1999: The Era of Social Change

The achievement of a well-recognised professional status came with change in attitudes to collective representation. When everyone has a degree denoting professional status, sight is lost of a need for a qualifying association. Today, well-paid engineers consider that an engineering degree and a good curriculum vitae do not need an added hallmark of Institution membership. The Institution now is confined to functions that most engineers ignore: learned society functions, accrediting degree courses and hallmarking for Chartered status. By 1999, out of a Professional Engineering Labour Force of some 138,000 engineers of working age in Australia, only 38,000, or 28 per cent, were members of the Institution. In the absence of any overt action to promote and defend the occupational identity and professional status, Professional Engineers at large saw no value in membership.

The ideal of collective representation came under additional pressure in the era of economic rationalism, individualism and competition. In the evolution of social change, first came deengineering, as exemplified in local government: the well-known engineering identity of the Shire Engineer was transformed into ‘manager of technical services’, implying that engineering was a secondary feature and that a professional engineer was not necessarily required.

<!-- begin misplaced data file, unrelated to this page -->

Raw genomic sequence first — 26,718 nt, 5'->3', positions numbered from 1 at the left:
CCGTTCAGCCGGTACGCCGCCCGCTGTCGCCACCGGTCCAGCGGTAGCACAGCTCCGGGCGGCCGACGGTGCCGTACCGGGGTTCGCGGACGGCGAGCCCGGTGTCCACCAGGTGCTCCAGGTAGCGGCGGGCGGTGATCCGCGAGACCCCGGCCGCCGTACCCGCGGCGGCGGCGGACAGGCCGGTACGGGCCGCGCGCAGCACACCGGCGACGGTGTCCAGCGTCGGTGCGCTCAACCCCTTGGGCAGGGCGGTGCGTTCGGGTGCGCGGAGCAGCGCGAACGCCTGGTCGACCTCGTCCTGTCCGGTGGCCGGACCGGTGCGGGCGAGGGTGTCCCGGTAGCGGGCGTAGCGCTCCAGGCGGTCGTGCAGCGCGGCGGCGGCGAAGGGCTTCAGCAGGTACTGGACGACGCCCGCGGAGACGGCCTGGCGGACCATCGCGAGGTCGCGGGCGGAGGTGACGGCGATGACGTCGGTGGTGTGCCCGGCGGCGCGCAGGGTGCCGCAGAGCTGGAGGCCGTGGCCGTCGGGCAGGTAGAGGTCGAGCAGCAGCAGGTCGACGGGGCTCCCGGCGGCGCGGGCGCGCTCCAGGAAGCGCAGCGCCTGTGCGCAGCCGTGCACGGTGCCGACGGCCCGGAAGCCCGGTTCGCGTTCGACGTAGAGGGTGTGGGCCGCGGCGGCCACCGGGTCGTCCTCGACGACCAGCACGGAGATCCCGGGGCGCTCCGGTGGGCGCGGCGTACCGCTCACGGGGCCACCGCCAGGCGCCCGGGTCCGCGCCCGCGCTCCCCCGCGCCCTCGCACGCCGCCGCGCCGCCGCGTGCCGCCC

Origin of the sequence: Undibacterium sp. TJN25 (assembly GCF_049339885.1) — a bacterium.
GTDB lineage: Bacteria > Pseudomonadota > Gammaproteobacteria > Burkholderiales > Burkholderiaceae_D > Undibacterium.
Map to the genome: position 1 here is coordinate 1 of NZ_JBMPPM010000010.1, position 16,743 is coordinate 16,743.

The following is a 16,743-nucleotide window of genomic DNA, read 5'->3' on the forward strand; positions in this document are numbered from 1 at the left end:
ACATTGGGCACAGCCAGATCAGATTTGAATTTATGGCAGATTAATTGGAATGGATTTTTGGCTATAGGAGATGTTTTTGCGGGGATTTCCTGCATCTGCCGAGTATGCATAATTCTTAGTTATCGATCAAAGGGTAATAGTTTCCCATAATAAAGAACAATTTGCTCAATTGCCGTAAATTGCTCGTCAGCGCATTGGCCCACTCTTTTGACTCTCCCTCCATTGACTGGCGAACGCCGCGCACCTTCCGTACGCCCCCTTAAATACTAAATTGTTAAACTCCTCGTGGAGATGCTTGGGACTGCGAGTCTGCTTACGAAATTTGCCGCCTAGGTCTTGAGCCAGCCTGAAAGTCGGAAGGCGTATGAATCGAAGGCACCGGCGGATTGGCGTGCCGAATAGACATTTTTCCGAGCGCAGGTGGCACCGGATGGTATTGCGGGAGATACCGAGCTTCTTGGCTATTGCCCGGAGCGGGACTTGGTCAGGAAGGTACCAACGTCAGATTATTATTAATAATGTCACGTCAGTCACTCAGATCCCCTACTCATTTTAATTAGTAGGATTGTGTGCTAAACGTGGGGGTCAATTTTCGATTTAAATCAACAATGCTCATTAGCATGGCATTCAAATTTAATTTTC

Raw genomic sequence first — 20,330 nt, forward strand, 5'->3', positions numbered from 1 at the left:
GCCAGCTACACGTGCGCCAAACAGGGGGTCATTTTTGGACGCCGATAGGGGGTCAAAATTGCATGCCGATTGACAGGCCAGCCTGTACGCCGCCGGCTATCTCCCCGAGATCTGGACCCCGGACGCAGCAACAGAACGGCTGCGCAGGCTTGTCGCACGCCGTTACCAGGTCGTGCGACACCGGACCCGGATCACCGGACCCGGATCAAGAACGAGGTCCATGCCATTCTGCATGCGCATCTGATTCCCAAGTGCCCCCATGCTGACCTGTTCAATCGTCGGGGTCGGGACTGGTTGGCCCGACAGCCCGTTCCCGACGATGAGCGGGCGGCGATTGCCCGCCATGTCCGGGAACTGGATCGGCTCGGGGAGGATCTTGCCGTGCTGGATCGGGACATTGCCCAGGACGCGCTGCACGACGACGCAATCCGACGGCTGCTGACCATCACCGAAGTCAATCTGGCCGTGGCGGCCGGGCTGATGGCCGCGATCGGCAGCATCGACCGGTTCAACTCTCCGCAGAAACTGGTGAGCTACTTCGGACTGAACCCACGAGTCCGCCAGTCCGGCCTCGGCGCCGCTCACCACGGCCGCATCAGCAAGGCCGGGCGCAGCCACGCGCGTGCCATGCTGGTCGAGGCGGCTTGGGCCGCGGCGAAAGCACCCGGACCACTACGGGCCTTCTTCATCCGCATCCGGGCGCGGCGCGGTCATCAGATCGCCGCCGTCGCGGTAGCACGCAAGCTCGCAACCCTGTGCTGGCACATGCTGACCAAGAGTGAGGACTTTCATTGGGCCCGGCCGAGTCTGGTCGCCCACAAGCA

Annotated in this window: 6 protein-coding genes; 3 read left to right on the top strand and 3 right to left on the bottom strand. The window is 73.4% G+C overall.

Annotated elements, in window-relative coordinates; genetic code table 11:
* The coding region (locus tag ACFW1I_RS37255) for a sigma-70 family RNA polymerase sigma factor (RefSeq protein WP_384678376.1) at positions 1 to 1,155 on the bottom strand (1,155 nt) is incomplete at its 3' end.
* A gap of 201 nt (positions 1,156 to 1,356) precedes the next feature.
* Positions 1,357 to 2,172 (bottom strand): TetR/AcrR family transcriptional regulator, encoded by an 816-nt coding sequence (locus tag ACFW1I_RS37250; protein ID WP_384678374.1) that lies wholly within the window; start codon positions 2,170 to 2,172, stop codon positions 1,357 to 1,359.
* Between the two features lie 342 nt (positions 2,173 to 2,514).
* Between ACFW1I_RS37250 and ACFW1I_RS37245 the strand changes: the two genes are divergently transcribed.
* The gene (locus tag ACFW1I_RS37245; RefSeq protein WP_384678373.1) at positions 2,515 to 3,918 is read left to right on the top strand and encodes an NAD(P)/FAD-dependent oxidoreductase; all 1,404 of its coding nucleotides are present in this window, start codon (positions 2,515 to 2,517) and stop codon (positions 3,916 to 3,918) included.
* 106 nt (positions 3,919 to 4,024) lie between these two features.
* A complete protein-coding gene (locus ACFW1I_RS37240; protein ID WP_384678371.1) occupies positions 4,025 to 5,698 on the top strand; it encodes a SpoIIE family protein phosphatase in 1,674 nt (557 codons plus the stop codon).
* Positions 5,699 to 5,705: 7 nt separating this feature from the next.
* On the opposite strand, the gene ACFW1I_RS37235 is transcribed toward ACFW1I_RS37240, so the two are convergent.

Towards the end of the 1980s, the major engineering employers were the public works departments, electricity commissions, roads and water authorities, and similar public sector engineering organisations. However, all soon were dismantled or reduced to shadows. Even as early 1990, a notable feature was the large number of engineers self-described as sole practitioner consultants, the results of public-sector ‘reform’, as outcomes of ‘downsizing’, ‘outplacement’ and early retirement.

Another politically correct ideology also arose. In the early 1990s the Institution had to combat the metals unions and the Commonwealth Public Service against a doctrine of irrelevance of education to occupational competence. In response we took control of the educational and competency definition of the Professional Engineers, Engineering Technologists and Engineering Associates, by creating carefully defined Institution membership grades. We defeated the competency ideology. We protected the professional identity of engineers. By the end of the 1990s, even in the new circumstances of social change, the Profession of Engineering was in as good a shape as it could be. But then the white ants began to gnaw.

2009: The Era of Denial